From Lucasfilm and Imagine Entertainment comes Willow, an all-new sequel series based on George Lucas' 1988 fantasy-adventure movie of the same name.
The show premiered on November 30, with new episodes dropping every Wednesday, exclusively on Disney+. The show features the return of the iconic Nelwyn sorcerer played by Warwick Davis, years after he rescued the infant empress Elora Danan.
Leading a group of misfit heroes on a harrowing rescue mission through a world beyond imagination, what follows is an action-packed fantastical adventure. Last month, we sat down with writer and executive producer Jon Kasdan to discuss bringing viewers back to this world decades after the beloved cut classic movie was released.
During the course of our conversation, Jon talks about why Wales was the perfect shooting location for Willow, finding the right balance between attracting new and old fans alike, and the challenges of assembling the perfect cast.
The filmmaker also addresses the #MakeSolo2Happen campaign, sharing his hopes for a Solo: A Star Wars Story sequel.
Check out our full interview in the player below.
I believe you filmed the series in my home country, Wales, and while I know the movie was also partially shot there, I’d love to know what made that the right location for this sequel?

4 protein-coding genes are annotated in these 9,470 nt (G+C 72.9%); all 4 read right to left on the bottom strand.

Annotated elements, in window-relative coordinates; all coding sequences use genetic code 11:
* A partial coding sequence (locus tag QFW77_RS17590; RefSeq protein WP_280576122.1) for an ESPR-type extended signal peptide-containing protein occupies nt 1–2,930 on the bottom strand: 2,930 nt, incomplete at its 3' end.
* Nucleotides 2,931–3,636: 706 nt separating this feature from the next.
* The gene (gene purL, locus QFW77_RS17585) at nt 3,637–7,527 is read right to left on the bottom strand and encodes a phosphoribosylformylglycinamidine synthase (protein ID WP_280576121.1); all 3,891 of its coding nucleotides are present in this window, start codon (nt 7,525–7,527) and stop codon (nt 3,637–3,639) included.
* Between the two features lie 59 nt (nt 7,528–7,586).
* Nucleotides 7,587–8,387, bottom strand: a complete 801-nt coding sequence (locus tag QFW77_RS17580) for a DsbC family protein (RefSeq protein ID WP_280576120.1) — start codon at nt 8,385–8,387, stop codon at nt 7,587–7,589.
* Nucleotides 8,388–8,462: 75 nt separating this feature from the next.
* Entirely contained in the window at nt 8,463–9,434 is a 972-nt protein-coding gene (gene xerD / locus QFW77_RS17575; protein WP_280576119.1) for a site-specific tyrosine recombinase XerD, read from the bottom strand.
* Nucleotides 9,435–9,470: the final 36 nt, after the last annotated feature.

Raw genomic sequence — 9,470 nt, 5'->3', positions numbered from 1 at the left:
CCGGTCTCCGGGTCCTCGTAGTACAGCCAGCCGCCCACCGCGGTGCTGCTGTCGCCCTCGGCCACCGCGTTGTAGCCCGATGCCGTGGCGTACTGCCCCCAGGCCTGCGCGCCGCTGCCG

Well, you know, the look of the original movie, I associate so closely with those Welsh landscapes. There’s a tactile reality to the movie that’s a big part of why it was so powerful to me. You saw the image of this little guy bundled up against the rain and the mud, and everything was dirty, and it was a real place. You were really there with him and Madmartigan.
The first thing we wanted to do, and were determined to achieve, was that sense of reality. Going back to Wales and having that be our home base was a no-brainer. Compounded by the fact there was a beautiful studio there called Dragon Studios, appropriately named, that was there to be our home and become that in the best sense.
It’s been such a long time since the movie was released, and while there is a passionate fanbase out there, what was the biggest challenge you faced in terms of making the show a satisfying experience for them and newcomers to the franchise?
You’ve really hit on the challenge. As a die-hard Willow fan myself and a kid who grew up on it, I was never worried that I wasn’t going to come at it with anything but love and admiration and desire to squeeze in every possible reference and texture from the original movie that I could sustain for this sequel. I saw this very much as a continuation of that film, but one of its virtues, at least for me, is that Val brought to it such originality and contemporary sound, that I thought it was also incumbent on us to do that in ‘22. The way we did that was with a cast that each brought a different element to the table and play off Warwick in different and really fun and exciting ways. What’s great is that every one of them got to have real scenes with him and really partner with this character who grounds the whole series in reality.